Safe way to build strings without memory fragmentation

I have an Electron that I am using as a datalogger but it keeps being unable to publish data to the cloud after about 4 days. It is running with system threading enabled.

Right now I am using a function to build and return the string that I want to publish, but I believe it may be causing a memory fragmentation issue when the Electron is run for more than 4 days continuously. I was under the impression that this would not result in memory fragmentation since all of the dynamically allocated strings that are implicitly created when String::format() is called get released when the function exits. Sure there is a big memory gap in the heap that dataEntry is sitting on top of at the end, but dataEntry gets released in short order once the function returns and the built string gets written to the cloud.

Here is my function as it stands:

String getStringForCloud){

  //Stores the line string to be published to the Cloud
  String dataEntry;
  dataEntry += String( + ',';  //Add the UNIX time stamp

  //Add pv system data points
  dataEntry += String::format("%6.2f,", pvDat.avgVoltage);
  dataEntry += String::format("%6.2f,", pvDat.avgCurrent);
  dataEntry += String::format("%6.2f,", pvDat.avgPower);
  dataEntry += String::format("%6.2f,",;

  //Add BESS system data points
  dataEntry += String::format("%6.2f,", bessDat.avgVoltage);
  dataEntry += String::format("%6.2f,", bessDat.avgCurrent);
  dataEntry += String::format("%6.2f,", bessDat.avgPower);
  dataEntry += String::format("%6.2f,",;

  //Add MPPT system data points
  dataEntry += String::format("%6.2f,", mpptDat.avgPower);
  dataEntry += String::format("%6.2f,",;

  //Add JazaPack system data points
  dataEntry += String::format("%6.2f,", inverterDat.avgPower);
  dataEntry += String::format("%6.2f,",;

  //Add 12 V Load system data points
  dataEntry += String::format("%6.2f,", loads12vDat.avgPower);
  dataEntry += String::format("%6.2f,",;

  //Add Controller Load system data points
  dataEntry += String::format("%6.2f,", controllerDat.avgPower);
  dataEntry += String::format("%6.2f,",;

  return dataEntry;

  • Is there a better/safer way to build this string?

  • Would calling dataEntry.reserve(200) at the beginning of this function be a way to safeguard against heap fragmentation?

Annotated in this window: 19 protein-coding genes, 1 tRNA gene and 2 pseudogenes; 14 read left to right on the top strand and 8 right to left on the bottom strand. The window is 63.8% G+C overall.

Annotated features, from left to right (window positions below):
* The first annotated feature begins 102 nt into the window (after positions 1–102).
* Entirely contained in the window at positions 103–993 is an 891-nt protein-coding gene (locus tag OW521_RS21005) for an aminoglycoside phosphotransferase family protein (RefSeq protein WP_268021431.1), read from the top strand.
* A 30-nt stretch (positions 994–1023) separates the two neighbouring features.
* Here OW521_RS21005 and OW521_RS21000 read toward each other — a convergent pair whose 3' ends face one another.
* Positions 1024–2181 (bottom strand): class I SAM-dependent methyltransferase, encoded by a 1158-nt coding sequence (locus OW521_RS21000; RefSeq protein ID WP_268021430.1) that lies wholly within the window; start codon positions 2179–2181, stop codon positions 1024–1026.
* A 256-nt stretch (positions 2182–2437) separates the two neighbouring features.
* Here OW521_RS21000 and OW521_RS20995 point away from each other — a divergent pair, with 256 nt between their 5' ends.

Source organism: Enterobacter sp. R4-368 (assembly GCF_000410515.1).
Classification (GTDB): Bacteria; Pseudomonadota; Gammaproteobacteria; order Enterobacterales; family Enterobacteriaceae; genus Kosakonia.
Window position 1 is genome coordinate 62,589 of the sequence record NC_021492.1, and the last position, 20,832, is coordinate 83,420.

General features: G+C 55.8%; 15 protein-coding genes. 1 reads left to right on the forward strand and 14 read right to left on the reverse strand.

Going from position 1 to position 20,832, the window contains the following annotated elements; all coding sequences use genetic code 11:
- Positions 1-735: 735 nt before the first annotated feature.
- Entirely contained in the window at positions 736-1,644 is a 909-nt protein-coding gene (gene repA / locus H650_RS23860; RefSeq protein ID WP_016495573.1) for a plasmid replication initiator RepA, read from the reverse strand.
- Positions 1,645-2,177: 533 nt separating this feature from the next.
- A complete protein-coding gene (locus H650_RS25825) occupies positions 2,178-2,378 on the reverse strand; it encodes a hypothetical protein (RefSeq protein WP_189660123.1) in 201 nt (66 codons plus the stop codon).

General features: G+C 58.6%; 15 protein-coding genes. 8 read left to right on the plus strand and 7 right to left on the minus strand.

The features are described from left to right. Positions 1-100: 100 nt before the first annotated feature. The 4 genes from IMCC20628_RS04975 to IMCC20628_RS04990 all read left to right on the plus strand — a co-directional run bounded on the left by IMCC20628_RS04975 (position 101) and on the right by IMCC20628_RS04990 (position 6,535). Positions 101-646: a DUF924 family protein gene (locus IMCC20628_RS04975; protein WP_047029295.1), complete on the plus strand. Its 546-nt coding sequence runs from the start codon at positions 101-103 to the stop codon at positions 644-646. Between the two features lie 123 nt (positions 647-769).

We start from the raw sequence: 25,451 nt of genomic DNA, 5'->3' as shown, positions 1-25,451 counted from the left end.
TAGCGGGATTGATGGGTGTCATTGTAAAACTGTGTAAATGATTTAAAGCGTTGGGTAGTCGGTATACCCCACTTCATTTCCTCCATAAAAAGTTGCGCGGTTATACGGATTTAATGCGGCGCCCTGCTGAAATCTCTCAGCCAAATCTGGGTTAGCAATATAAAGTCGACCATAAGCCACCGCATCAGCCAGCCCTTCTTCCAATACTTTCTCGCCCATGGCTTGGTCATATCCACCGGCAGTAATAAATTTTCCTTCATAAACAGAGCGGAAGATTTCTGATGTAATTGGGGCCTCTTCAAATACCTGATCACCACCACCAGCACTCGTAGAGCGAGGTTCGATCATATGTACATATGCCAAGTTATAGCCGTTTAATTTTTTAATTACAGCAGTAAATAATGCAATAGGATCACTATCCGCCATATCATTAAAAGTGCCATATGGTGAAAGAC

• What about all the little String objects that are allocated as I build up dataEntry ? Since I have system threading enabled, is it possible that the system firmware will dynamically allocate heap memory on top of these short-lived string building blocks before this function exits and frees them back to the heap, thus causing fragmentation? If this is the case, would it be better to simply replace the above code with a single String::format() call? Like this:

    dataEntry += String::format("%6.2f,%6.2f,%6.2f,%6.2f,%6.2f,%6.2f,%6.2f,%6.2f,%6.2f,%6.2f,%6.2f,%6.2f,%6.2f,%6.2f,%6.2f,%6.2f,", pvDat.avgVoltage, pvDat.avgCurrent, pvDat.avgPower,, bessDat.avgVoltage, bessDat.avgCurrent, bessDat.avgPower,, mpptDat.avgPower,, inverterDat.avgPower,, loads12vDat.avgPower,, controllerDat.avgPower,;

As I think others have said to you in other threads, I would allocate a global char array and then just snprintf() into that.

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Nope, since it’s not global, so it will still be released on exit. So if another variable (e.g. String) grabs part of that and doesn’t release it, your next String of 200 won’t fit into the same spot and other 200 have to be reserved. It also doesn’t help against creating/releasing all the temporary substrings.

I agree with @bko and repeat what’s said in the other thread.
Since you have a format string already use it with snprintf() instead of String::format().

Thanks for the response guys. What about the format string itself? Do I need to declare the format string as a global variable as well to avoid memory fragmentation? Otherwise, it is being dynamically allocated every time I make a call to snprintf(), right?

That’s a string literal which won’t be copied to RAM since snprintf() uses a const char* as format string.
This way that string is only present in flash.

Ah okay. So in other words, the format string literal resides in the 1 MB of application flash, and when I pass that string literal to snprint() it simply allocates memory for a char pointer on the stack which points to that static address where the string literal is in flash.

That makes sense.

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